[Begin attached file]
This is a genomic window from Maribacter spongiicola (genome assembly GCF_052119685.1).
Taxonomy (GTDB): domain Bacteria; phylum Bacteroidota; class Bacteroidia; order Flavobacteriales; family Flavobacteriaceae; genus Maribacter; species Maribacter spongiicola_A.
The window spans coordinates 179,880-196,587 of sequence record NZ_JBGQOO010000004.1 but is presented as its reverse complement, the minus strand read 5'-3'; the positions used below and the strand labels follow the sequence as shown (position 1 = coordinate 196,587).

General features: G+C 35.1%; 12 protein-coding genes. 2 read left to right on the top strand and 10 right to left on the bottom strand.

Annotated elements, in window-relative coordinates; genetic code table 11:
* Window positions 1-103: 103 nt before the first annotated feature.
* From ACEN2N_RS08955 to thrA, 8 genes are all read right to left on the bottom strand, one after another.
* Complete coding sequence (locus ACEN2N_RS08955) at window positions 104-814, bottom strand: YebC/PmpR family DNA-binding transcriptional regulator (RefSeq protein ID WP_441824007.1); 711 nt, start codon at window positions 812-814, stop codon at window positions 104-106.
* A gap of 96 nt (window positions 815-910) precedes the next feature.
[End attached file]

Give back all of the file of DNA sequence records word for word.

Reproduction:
This is a genomic window from Maribacter spongiicola (genome assembly GCF_052119685.1).
Taxonomy (GTDB): domain Bacteria; phylum Bacteroidota; class Bacteroidia; order Flavobacteriales; family Flavobacteriaceae; genus Maribacter; species Maribacter spongiicola_A.
The window spans coordinates 179,880-196,587 of sequence record NZ_JBGQOO010000004.1 but is presented as its reverse complement, the minus strand read 5'-3'; the positions used below and the strand labels follow the sequence as shown (position 1 = coordinate 196,587).

General features: G+C 35.1%; 12 protein-coding genes. 2 read left to right on the top strand and 10 right to left on the bottom strand.

Annotated elements, in window-relative coordinates; genetic code table 11:
* Window positions 1-103: 103 nt before the first annotated feature.
* From ACEN2N_RS08955 to thrA, 8 genes are all read right to left on the bottom strand, one after another.
* Complete coding sequence (locus ACEN2N_RS08955) at window positions 104-814, bottom strand: YebC/PmpR family DNA-binding transcriptional regulator (RefSeq protein ID WP_441824007.1); 711 nt, start codon at window positions 812-814, stop codon at window positions 104-106.
* A gap of 96 nt (window positions 815-910) precedes the next feature.